A galette bretonne (Breton Galette) is a savory pancake made from buckwheat flour, which gives it its distinctive gray color. Buckwheat has no relation to wheat and does not contain gluten; thus buckwheat pancakes are suitable for those who do not want to consume or cannot tolerate gluten.
Sablés are a French term for “sandy” cookies. They are very different from American cookies since they are not chewy and soft. Instead, sablés are dry in texture and crumble easily. They are also savory, meaning that they have little to no sugar in them.
Sablé dough is made of butter, flour, and sugar. This dough can be shaped into any form or cut out using cookie cutters. There is no leavening agent added to the dough, so it does not rise during the baking process. It stays flat during the entire baking process.
The basic steps of making sablés include:
- Making the dough
- Chilling the dough
- Cutting out shapes using cookie cutters
- Baking the cookies
Difference between shortbread and Sable
- The main difference between shortbread and sable is that shortbread is a butter-based cookie, while sable is made of sugar, flour, and egg yolks. In general, it is believed that cookies originated from the Dutch word koekje which means little cake. However, the origin of the word cookie itself is uncertain.
- Sable and shortbread are both types of cookies. The ingredients and preparation can be very similar, but the final product is very different.
- Shortbread is a type of cookie traditionally made with one part white sugar, two parts butter, and three parts flour. It's usually baked in a round or square pan, cut into wedges while still warm, and then allowed to cool completely before serving or packaging.
- Sable is a type of French cookie that's similar to shortbread but with the addition of egg yolks. In French, "sable" means sandy (like sand), a reference to the crumbly texture of this cookie and Sables tend to be crispier than American-style shortbread cookies.
What Butter is best to Use for Palets Bretons?
We love the traditional version of palets Bretons, but we've also made them with various types of butter: salted and unsalted. They all tasted great, but I found that the salted butter tended to spread more while baking. The unsalted butter was a little stiffer, so I got a more perfectly round cookie with it.
This is not to say that you can't make these cookies with salted butter. You can! If you decide to use salted butter, reduce the amount of salt in the recipe by 1/4 teaspoon.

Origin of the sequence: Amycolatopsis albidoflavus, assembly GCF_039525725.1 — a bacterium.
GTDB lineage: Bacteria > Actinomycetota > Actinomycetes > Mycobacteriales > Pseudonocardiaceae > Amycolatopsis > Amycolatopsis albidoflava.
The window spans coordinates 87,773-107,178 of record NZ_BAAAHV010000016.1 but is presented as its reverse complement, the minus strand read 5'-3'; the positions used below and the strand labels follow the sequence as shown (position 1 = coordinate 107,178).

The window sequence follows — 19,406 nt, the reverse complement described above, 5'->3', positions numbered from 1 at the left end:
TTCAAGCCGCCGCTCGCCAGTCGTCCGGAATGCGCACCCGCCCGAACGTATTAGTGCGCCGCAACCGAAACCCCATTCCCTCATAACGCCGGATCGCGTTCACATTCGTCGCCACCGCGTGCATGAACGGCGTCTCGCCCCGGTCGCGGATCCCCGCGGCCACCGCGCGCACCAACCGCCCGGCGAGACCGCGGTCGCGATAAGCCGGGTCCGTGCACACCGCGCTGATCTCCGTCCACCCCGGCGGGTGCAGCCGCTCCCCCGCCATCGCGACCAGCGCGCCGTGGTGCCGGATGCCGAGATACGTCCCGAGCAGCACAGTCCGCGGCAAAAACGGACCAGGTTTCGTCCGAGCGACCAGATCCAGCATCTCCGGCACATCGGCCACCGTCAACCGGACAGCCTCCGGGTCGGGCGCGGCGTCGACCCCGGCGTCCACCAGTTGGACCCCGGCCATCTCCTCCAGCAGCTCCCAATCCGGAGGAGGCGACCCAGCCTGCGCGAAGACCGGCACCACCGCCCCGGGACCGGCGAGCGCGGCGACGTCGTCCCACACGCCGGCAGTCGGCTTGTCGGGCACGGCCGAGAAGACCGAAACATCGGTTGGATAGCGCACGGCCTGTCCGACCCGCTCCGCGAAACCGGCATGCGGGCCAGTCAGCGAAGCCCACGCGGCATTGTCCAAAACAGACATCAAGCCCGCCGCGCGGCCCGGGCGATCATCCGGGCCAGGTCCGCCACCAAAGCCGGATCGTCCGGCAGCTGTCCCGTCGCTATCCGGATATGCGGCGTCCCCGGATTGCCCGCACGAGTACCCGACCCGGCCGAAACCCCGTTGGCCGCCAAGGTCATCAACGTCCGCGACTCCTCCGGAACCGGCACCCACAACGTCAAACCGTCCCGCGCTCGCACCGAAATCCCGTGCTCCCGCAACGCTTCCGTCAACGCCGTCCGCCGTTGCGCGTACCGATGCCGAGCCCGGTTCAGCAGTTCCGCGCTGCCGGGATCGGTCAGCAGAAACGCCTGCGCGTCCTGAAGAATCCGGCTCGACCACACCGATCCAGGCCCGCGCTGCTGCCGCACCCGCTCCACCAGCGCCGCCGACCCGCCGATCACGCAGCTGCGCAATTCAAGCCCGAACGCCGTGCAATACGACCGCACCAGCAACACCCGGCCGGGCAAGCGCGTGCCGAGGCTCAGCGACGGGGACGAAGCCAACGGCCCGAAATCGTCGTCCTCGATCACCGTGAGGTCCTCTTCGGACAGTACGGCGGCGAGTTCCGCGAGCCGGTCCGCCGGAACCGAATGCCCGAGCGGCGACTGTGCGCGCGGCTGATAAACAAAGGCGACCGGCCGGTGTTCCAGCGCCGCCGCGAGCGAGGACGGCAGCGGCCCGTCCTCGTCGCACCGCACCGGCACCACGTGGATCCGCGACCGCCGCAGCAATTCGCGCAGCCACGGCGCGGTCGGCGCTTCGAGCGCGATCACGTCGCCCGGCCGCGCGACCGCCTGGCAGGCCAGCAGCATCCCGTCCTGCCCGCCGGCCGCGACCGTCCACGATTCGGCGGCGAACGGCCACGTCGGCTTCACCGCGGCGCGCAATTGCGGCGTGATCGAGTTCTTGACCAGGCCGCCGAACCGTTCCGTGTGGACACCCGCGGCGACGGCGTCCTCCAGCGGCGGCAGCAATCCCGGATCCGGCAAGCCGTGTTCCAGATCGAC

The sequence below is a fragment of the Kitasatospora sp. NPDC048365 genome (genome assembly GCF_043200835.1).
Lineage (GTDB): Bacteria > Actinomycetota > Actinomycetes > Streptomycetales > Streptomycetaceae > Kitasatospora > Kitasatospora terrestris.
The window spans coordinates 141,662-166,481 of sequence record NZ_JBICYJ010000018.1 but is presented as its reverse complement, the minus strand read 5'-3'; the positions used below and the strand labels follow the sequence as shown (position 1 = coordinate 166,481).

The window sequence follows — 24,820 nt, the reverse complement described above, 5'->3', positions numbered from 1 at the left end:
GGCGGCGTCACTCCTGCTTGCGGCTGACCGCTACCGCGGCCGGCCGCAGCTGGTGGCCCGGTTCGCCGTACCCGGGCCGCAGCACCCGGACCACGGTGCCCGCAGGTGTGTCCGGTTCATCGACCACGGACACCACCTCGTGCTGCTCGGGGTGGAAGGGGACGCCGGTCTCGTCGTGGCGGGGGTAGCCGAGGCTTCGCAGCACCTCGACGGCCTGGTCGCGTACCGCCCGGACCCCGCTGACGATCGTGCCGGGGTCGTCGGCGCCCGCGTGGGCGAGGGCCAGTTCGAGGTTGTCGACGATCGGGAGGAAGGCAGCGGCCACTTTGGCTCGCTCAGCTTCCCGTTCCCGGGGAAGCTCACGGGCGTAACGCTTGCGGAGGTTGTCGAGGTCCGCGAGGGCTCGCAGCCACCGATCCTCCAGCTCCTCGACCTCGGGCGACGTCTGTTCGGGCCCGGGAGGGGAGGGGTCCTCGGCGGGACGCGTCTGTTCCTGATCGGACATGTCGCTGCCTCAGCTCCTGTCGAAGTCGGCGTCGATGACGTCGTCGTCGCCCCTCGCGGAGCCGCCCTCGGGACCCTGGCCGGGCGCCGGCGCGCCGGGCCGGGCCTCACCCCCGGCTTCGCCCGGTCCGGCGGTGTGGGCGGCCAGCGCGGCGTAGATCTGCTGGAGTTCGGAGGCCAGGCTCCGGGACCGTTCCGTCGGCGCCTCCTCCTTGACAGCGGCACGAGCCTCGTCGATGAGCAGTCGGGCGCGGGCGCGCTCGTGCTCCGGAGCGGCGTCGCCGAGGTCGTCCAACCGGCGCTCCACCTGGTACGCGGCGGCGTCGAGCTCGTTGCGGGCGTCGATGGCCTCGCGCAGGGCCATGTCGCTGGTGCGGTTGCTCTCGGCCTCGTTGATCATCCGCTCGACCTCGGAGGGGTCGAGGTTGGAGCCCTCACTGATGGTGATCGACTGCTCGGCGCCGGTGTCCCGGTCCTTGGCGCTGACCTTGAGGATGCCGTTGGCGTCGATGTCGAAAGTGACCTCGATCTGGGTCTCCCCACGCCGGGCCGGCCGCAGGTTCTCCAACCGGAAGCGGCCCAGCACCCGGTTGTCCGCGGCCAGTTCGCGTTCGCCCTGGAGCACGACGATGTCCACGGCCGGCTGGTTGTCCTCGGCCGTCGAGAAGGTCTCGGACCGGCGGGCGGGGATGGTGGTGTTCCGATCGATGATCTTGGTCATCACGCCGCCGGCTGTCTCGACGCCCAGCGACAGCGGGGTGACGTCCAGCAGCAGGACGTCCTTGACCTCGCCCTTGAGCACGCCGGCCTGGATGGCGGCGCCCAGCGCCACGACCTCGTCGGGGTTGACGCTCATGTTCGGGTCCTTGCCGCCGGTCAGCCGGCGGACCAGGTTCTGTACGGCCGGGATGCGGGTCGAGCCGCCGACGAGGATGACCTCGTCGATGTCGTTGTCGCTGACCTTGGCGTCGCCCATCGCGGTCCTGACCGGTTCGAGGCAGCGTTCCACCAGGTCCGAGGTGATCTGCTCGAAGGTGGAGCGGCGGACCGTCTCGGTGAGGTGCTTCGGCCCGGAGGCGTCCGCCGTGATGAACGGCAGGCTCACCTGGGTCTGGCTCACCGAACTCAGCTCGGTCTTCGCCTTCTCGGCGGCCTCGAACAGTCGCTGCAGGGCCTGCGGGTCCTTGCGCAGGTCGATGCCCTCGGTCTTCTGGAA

One of the most important ingredients in making a Palet Breton is butter.
In French, we call it: beurre de baratte.
- The beurre de baratte (butter) should have a high content of fat, around 82% to 84%.
- This kind of butter comes from the cream and is made by churning the cream slowly in a traditional French churn called a baratte.
- This process ensures that the butter retains its natural color and flavor, which is essential for making Palet Breton.
- The 82% to 84% fat butter I use for my Palet Breton is called “beurre demi-sel” in France.
How to Serve Palets Bretons?
The only thing you should do with the butter makes sure it is at room temperature. There is no need to spread it on the palette. It will melt and mix with the palette during baking. It is a very simple pastry, just flour, butter, and eggs; it's not like puff pastry or choux pastry that needs special treatment because of the water/butter ratio.
The Palets Bretons should be served at room temperature unless the recipe specifically says otherwise. A great thing about this butter cookie is that it doesn't require complicated preparation and can be eaten straight away.
- Palets Bretons, French butter biscuits, are a little bit like shortbread. They’re a simple biscuit with no filling and are often served plain, although you can also dip them in chocolate or ice cream. Some palet's Bretons are round and some are rectangular. The rectangular ones are often cut into triangles by bakers to make the kind of shape that you might recognize from other biscuits such as speculaas.
- I love to serve these with coffee after dinner. They’re quite sweet and very buttery so it’s best to serve them with something strong to cut through the sweetness. Once you’ve tried these, I think you’ll be hooked!
Ideas for Palets Bretons Biscuit Toppings
Palets Bretons Biscuit Toppings is a new business venture by me, Anne-Sophie Lemaire, a French baker who has been baking for over 20 years. She decided to start her own business and take on the challenge of launching a new product.
I looked for the most suitable raw material to bake with, coming from humble origins. I chose wheat flour because it is my favorite flour. I decided to produce my first biscuit with its' base in wheat flour, making it delectable with a crunchy top and buttery taste.
I also wanted to give people biscuit toppings that are easy to eat and have a long shelf life. I thought about all these things and came up with the idea of adding some nutmeg flavor but also ginger, ground pepper, and salt because they bring an important flavor balance to the biscuits.